Problem solving in the East of England

Thursday 30th June 2022

One way of considering the problem-solving process in maths can be determining the issue that takes it beyond a routine question, considering the available options which may be based on previous experience, and choosing an action to start making progress.

Non-routine problems are a major aspect of applying maths in real-life. They're also a key component in assessment at A level and in university admission tests.

We're running a face-to-face Year 12 Problem Solving Conference in Hertfordshire on Monday 18 July 2022 for A level Mathematics students who are aware that they find unfamiliar problems a particular challenge. The conference is designed for students who aren't taking A level Further Mathematics.

Alternatively for students who will be in Year 13 next year and may be looking to take the MAT or the TMUA in November 2022, or the STEP in 2023, we're currently planning a specific autumn term Higher Level Problem Solving series to help them with preparations for these exams. These events are planned to be weekly two-hour classes running from September to November. There will then be a separate series for students who wish to continue with STEP preparation from January onwards. Applications are due to open later this term, so keep an eye on the East of England regional events page.

In addition, our regular classes for new Year 12 students are planned to start at the end of the autumn term or the start of the spring term, so again keep an eye on the East of England regional events page. In 2021-22, our higher level problem solving classes generally met fortnightly online over about seven months for twilight sessions from 16:30 to 18:00. Students used an interactive platform with the capacity for students to engage with chat boxes and polls, write on screens, and use their microphone. Students worked in breakout rooms to collaborate on questions for a good proportion of the time. It was delightful to hear students reason things out together and watch them produce solutions on shared whiteboards.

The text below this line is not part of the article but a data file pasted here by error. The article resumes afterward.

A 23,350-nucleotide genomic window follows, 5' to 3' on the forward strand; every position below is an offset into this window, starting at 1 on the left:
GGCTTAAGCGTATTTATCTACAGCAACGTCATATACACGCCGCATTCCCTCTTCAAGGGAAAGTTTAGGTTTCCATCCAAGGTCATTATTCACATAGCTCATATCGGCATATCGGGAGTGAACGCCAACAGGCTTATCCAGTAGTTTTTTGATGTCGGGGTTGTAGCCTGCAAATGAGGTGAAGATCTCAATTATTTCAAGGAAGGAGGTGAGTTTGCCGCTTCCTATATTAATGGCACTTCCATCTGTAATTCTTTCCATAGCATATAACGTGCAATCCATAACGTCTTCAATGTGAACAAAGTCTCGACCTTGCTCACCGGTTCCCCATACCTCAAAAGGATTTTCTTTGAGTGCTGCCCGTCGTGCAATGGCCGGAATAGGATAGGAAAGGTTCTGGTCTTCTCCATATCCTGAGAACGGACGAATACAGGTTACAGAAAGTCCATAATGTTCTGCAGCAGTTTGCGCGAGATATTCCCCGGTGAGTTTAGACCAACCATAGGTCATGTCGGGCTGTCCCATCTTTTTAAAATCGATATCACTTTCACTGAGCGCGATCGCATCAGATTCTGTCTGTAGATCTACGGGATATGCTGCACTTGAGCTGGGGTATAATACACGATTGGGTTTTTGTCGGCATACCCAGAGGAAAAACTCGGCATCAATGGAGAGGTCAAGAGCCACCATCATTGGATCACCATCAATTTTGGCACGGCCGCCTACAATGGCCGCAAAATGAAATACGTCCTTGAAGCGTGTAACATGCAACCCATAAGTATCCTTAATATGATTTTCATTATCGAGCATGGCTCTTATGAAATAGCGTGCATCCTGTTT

Year 12 students have learnt new theory, tackled admission test papers, and worked through short questions like this:

Sally has a left sock, a right sock, a left shoe and a right shoe. In how many ways can Sally put on her socks and shoes if each foot’s sock must go on before each foot’s shoe?

Year 13 students have engaged with a range of ideas, starting with techniques that support academic interviews in maths, moving on to some of the additional theory for university admission tests and, more recently, considering STEP questions to prepare for the exams that some students took in June.

By Val Pritchard

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